The world of technology is changing very fast, and green technologies are becoming more and more demanded. However it is still possible to read the opinions of nonbelievers, who talk about green technologies as “expensive toys” that exist only thanks to charity oriented towards sustainable development.
Fortunately, the situation is constantly changing for the better, green technological solutions are becoming cheaper, and completely new sectors of the green economy are emerging. Until recently, Karl Burkart defined a green economy based on six main sectors: renewable energy, sustainable transport, green building, water management, waste management, and land management. Now, to this list, we can add electronic education (knowledge management) and the “Internet of things” (creation of physical objects equipped with built-in technologies for interaction with each other).
Thomas Edison, a hundred years ago, when he invented his electric light bulb, guessed that the most important thing was not to solve the problem of producing light bulbs, but to force people to switch from kerosene to electricity. With all the advantages of electric lighting, it will supplant kerosene, only if it is better for the price and brightness, and it will create cost-effective infrastructure.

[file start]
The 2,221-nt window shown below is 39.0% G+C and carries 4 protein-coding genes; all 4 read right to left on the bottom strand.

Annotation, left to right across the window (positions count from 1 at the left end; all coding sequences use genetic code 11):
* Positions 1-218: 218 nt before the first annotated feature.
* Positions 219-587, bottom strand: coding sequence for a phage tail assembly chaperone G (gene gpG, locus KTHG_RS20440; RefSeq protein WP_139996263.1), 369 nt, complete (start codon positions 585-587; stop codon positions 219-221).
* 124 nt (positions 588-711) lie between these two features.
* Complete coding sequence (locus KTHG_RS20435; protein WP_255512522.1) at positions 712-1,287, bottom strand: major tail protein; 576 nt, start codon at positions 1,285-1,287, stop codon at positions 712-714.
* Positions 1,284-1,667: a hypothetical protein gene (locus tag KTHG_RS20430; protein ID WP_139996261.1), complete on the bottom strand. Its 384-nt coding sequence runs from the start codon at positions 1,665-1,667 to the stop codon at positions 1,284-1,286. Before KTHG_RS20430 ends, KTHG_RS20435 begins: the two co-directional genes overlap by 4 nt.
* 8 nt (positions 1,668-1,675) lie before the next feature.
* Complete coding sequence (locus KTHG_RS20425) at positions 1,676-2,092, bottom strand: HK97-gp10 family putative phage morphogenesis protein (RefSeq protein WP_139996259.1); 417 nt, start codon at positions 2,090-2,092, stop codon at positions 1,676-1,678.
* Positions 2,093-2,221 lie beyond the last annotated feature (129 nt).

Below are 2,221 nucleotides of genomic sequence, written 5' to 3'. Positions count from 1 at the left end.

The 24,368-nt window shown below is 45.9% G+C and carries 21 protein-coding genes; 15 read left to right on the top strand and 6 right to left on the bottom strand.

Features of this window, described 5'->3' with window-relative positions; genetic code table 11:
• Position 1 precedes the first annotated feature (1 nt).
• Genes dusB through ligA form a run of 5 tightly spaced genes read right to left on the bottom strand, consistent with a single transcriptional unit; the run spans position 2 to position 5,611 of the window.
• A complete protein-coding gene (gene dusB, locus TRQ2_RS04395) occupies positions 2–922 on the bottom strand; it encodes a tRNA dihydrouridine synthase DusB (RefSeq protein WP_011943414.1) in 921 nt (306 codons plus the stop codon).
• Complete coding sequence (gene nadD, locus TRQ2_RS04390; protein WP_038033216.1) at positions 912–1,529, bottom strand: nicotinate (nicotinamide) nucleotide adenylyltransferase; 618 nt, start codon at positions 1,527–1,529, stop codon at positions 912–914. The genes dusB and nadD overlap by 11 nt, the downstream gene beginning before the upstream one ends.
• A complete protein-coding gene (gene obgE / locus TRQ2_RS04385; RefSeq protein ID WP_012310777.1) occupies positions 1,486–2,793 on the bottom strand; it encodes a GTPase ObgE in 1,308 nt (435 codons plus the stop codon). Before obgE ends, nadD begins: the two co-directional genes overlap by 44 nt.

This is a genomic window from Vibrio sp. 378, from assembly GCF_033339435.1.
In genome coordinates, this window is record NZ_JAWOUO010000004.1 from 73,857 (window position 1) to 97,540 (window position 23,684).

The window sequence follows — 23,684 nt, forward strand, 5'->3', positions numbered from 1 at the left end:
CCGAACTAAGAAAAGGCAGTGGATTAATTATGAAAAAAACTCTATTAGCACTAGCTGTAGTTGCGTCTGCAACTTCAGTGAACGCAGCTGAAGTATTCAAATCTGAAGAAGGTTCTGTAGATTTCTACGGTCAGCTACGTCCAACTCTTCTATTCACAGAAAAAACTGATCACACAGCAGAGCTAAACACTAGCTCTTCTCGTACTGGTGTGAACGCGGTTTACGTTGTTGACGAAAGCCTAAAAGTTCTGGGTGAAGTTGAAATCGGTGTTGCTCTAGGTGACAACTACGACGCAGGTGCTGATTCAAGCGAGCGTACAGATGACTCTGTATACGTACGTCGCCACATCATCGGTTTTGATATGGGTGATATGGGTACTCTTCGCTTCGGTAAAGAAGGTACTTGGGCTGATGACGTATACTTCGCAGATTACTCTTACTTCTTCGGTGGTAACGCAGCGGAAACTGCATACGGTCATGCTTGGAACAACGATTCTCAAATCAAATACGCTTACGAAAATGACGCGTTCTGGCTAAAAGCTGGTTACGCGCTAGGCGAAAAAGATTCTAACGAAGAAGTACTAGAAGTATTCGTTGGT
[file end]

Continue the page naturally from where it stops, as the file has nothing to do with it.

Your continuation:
One of the main tasks in the field of the formation of a “green” economy in the coming years is to change people’s views on the consumption of natural resources. People must learn to treat living nature as a valuable product that needs to be saved. Then energy-saving technologies will be in demand, and the scale of the green sector will exceed the sectors of the traditional economy.
Already today, there are major changes in the world economy towards the use of alternative energy sources (AES) and the protection of the natural environment. The advantages of the priority application of AES for all countries are undeniable, and the possibilities of alternative energy sources exceed the current needs of civilization many times. Uniform distribution and accessibility of AES are universal, which equates to the rights of all people.